Two Ferris State University Television and Digital Media Production students made their way to Marquette, during fall semester, as their mini-documentary, “The Muskegon,” was exhibited at this year’s Fresh Coast Film Festival.
College of Education and Human Services Associate Professor Nick Kuiper said Raymond Heinlen, of Mason, and Josh Monroe, of Holland, collaborated on the seven-minute piece, which was submitted as a project in the TDMP 243 Introduction to Digital Video class.
“Every semester, student work we consider to be of the highest quality is made available in our server,” Kuiper said. “Assistant Professor Joshua Pardon makes submissions to exhibit these works throughout Michigan, and in the Midwest. After last year’s inaugural Fresh Coast Film Festival, the event’s organizer, Aaron Peterson, visited as a guest lecturer and explained that he was looking for student-produced works that were focused on nature.”
Heinlen said he considered the idea of a mini-documentary about the Muskegon River, based on discussions he had as a member of the Ferris Outdoor Club, a campus registered student organization.
“Our adviser, Professor Cindy Fitzwilliams-Heck, made us aware of the hydroelectric dams on the river, and their impact,” Heinlen said. “I thought it would make a good subject, something that people may not be aware of.”
Monroe said Heinlen’s proposal was just what he was looking for when the assignment was announced.
“I was at a loss on what to pursue for our project,” Monroe said. “Ray, my partner, immediately came up to me with the topic of dam removals, and I could sense his excitement. I had to read up on the subject, and we had a great time to be out on the river to film. It was beautiful. We experienced all four seasons of Michigan weather in those five days.”
Kuiper said the product shown during the festival, which ran Thursday, Oct. 19 through Sunday, Oct. 22, was advanced from the original work Heinlen and Monroe had submitted for their class.
“There was a significant amount of work done as they made changes based on feedback as part of the grading and learning process,” Kuiper said. “For a project in a 200-level TDMP course, theirs was a very well-thought-out presentation.”
Heinlen said he would be hard pressed to specify the number of man-hours he and Monroe put into the project, from start to finish.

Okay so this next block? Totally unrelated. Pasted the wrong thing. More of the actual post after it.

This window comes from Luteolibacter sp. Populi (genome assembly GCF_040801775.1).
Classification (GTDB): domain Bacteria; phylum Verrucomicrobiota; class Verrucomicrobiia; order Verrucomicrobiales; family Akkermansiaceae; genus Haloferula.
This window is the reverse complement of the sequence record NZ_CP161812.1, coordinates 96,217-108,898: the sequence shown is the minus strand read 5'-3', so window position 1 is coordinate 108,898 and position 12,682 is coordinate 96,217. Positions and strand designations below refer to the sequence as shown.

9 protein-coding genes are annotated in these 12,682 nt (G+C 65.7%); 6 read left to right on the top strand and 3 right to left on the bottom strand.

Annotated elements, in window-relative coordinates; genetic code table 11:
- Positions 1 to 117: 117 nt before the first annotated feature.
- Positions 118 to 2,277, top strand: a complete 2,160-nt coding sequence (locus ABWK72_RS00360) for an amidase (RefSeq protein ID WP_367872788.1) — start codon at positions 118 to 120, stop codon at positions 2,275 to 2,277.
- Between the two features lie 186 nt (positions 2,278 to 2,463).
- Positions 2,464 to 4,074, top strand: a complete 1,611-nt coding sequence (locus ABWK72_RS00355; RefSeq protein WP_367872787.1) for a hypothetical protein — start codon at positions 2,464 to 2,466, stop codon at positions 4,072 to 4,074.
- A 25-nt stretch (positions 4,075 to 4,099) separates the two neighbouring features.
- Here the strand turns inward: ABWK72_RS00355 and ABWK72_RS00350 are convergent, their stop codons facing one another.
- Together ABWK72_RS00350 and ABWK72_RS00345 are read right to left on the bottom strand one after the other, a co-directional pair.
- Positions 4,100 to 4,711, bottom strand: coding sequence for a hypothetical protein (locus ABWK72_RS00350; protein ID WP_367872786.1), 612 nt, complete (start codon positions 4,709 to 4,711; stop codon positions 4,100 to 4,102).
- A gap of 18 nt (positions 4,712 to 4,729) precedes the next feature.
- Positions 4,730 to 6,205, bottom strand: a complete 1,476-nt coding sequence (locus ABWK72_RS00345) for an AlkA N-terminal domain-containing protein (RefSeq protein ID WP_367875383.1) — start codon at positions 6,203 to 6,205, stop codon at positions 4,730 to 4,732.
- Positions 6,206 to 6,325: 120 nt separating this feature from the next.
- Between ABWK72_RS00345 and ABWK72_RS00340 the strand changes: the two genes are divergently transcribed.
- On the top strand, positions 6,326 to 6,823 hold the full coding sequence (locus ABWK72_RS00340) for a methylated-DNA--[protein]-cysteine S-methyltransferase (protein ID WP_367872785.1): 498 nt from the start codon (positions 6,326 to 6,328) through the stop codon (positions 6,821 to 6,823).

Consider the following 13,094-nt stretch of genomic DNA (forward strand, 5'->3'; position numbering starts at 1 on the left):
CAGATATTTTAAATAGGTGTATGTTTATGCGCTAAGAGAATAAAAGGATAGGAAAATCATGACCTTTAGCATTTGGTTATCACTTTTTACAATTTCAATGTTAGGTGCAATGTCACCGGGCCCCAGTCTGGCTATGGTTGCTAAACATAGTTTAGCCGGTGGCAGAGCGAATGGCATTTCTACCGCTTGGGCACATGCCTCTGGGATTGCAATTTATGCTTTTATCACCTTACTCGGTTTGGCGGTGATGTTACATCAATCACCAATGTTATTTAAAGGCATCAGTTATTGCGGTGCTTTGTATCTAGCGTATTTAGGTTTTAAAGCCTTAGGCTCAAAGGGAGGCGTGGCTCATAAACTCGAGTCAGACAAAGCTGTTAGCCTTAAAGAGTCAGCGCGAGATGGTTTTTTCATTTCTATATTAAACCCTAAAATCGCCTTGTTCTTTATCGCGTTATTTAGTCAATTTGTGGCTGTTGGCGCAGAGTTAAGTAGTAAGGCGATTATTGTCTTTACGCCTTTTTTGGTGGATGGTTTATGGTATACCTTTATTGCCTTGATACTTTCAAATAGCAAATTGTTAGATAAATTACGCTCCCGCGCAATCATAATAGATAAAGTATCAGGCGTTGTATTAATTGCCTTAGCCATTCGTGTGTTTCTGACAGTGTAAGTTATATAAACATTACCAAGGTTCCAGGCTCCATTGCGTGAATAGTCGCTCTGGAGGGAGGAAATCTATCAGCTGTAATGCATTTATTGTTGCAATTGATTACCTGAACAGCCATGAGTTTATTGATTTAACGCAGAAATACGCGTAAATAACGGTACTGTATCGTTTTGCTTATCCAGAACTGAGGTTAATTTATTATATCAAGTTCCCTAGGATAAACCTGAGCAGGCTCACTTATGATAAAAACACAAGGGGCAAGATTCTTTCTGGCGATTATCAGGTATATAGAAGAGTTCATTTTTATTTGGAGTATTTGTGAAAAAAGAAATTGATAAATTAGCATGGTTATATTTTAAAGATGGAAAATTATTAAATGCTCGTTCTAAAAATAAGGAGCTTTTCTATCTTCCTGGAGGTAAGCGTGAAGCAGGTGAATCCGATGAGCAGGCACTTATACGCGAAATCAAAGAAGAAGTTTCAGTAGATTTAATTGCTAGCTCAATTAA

“You work on projects like this, and it is hard to offer specifics on your time investment,” Heinlen said. “We spread the effort out over a few weeks.”
This project was an absolute pleasure to be a part of, it feels amazing to raise awareness about the subject,” Monroe said. “Thanks to Nick’s input, we were able to refine our work even further.”
Through Pardon’s effective pursuit of FCFF leadership, the students’ work was selected to be included in the festival schedule.
“When I got the news from Joshua Pardon, that our film was entered, I was ecstatic,” Monroe said. “Going up to Marquette, where there were people with similar passions to ours was a breath of fresh air, and all those involved did an amazing job. We owe a lot to Nick and Joshua Pardon for their instruction, and pushing us to better ourselves, and we are very thankful to the festival directors.”
“It was really exciting to have this kind of recognition for something we worked so hard on,” Heinlen said. “Josh Monroe and I were invested in telling our story about issues regarding the river, more so than going for our grade.”
Kuiper said the TDMP program has, over time, successfully distributed and exhibited the best works offered by its students.
“We have had featured works and award-winning productions, which were judged on the
national level,” Kuiper said. “That includes nominations and awards gained for Student
Emmys, as judged by the National Academy of Television Arts and Sciences.”
PHOTO CAPTION: Television and Digital Media Production students Ray Heinlen, (left) of Mason, and Josh Monroe, of Holland were invited to present their mini-documentary, “The Muskegon,” at the second annual Fresh Coast Film Festival in Marquette. The video, focused on issues regarding dams along the waterway was originally submitted as classwork in TDMP 243, Introduction to Digital Video.